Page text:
You Might Like … a Dalliance With 1812, the 7th Century, Mars, Regent's Canal, Helena Bonham Carter, and More
This is a post in a series appearing each Friday, setting out some articles, videos, podcasts and the like that contributors at Slaw are enjoying and that you might find interesting. The articles tend to be longer than blog posts and shorter than books, just right for that stolen half hour on the weekend. It’s also likely that most of them won’t be about law — just right for etc.
Please let us have your recommendations for what we and our readers might like.
The Walrus – That Time We Beat the Americans
A misunderstood moment, now 200 years old, defines us as Canadians. A citizens’ guide to the War of 1812 – Stephen Marche – Canada as a contingent nation, existing because of . . . retribution, allies, heroes, hubris, etc. You need to know this stuff to entertain your American friends with accuracy.
YouTube – The HemLoft – a secret treehouse, hiding in the woods of Whistler – Joel Allen – This is a whole lot better than soldiers hiding in the woods. And it keeps the Canada theme going. If this video leaves you wanting more, there's a whole explanatory site where you can read the history of the HemLoft and see a ton of pics.
UofTMagazine – Frye's Anatomy – Alec Scott – Relax: it's not actually his anatomy, thank God. But it is a good brief biography of the man who came from Moncton to a niche in the University of Toronto, from where he changed the world — insofar as critics of literature can. And because we offered you text to accompany the treehouse video, we're offering a video (1973 interview with Frye) to go with this text.
British Library Digitized Manuscripts – The St Cuthbert Gospel – St. John – We leave Canada now for the 7th century and for the digitized (i.e. photographed) copy of the oldest intact European book. Dwell on that statement for a while, book lovers. And then click on the "images" link on the landing page to scroll through, at the magnitude of your choice, a truly beautiful volume. Frye, of course, wrote an analysis of the Bible, so we haven't strayed too far, perhaps.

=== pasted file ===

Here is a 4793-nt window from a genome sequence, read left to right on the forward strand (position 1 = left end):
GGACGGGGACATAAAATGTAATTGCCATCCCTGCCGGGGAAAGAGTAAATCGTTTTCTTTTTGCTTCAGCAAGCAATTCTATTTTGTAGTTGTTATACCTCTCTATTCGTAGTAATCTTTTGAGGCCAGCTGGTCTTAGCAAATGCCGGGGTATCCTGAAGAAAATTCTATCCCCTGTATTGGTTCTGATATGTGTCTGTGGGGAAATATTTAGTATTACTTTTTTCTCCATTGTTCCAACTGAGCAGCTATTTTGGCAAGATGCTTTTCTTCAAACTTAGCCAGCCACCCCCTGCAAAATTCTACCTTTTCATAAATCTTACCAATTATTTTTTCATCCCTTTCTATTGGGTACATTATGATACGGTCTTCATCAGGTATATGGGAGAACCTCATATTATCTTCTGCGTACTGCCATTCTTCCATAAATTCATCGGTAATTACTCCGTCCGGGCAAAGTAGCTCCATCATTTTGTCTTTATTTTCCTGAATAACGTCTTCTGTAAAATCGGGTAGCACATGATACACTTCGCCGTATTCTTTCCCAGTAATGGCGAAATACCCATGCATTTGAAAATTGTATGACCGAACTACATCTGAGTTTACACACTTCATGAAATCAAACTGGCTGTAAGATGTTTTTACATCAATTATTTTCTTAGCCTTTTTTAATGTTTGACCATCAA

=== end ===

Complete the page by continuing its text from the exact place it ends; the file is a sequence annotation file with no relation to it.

High Resolution Imaging Science Experiment (HiRISE) – Image Catalog – University of Arizona – If you want far-straying, this is it. This site offers thousands of images of Mars in astonishing resolution. Here you'll find dust devils, craters, dunes, translucent ice, and more wonders than you can imagine. Best of all, you can download them as wallpaper for your desktop machines.
NPR – The Delights Of Reading Upside Down – Robert Krulwich – The man who brings us Krulwich Wonders offers words on their head here. Familiar with ambigrams? Me neither. But they're a kind of graphic palindrome. You'll have a whole new category of things to doodle during meetings after you see this stuff.
The Guardian – The real CSI: what happens at a crime scene? – Craig Taylor – You knew that CSI Miami etc. was bogus, right? Here's the way it really happens, starting with the discovery of a body in a canal in London — and without that irritating what's-his-name . . .
London Review of Books – It Was Satire – Mary Beard – Speaking of irritating, and murder, Caligula seems to have done well on both counts. Beard reviews a biography of the young emperor we all love to hate. The satire? His elevation of his horse to consulship, apparently. Maybe not entirely mad, then.
Spinner – Rufus Wainwright, 'Out of the Game' Video: Helena Bonham Carter Plays Librarian – Cameron Matthews – Thought I'd forgotten about Canada, didn't you? Well, here's a video of the title track to Canadian Rufus Wainright's latest CD. And I'm really torn here: stoked that HBC is featured; bummed that it's the old librarian stereotype again. Oh yeah: Rufus sounds pretty good.
Wired – Vint Cerf: We Knew What We Were Unleashing on the World – Ryan Singel – "Vint Cerf invented the protocol that rules them all: TCP/IP. Most people have never heard of it. But it describes the fundamental architecture of the internet, and it made possible Wi-Fi, Ethernet, LANs, the World Wide Web, e-mail, FTP, 3G/4G — as well as all of the inventions built upon those inventions." Singel interviews him.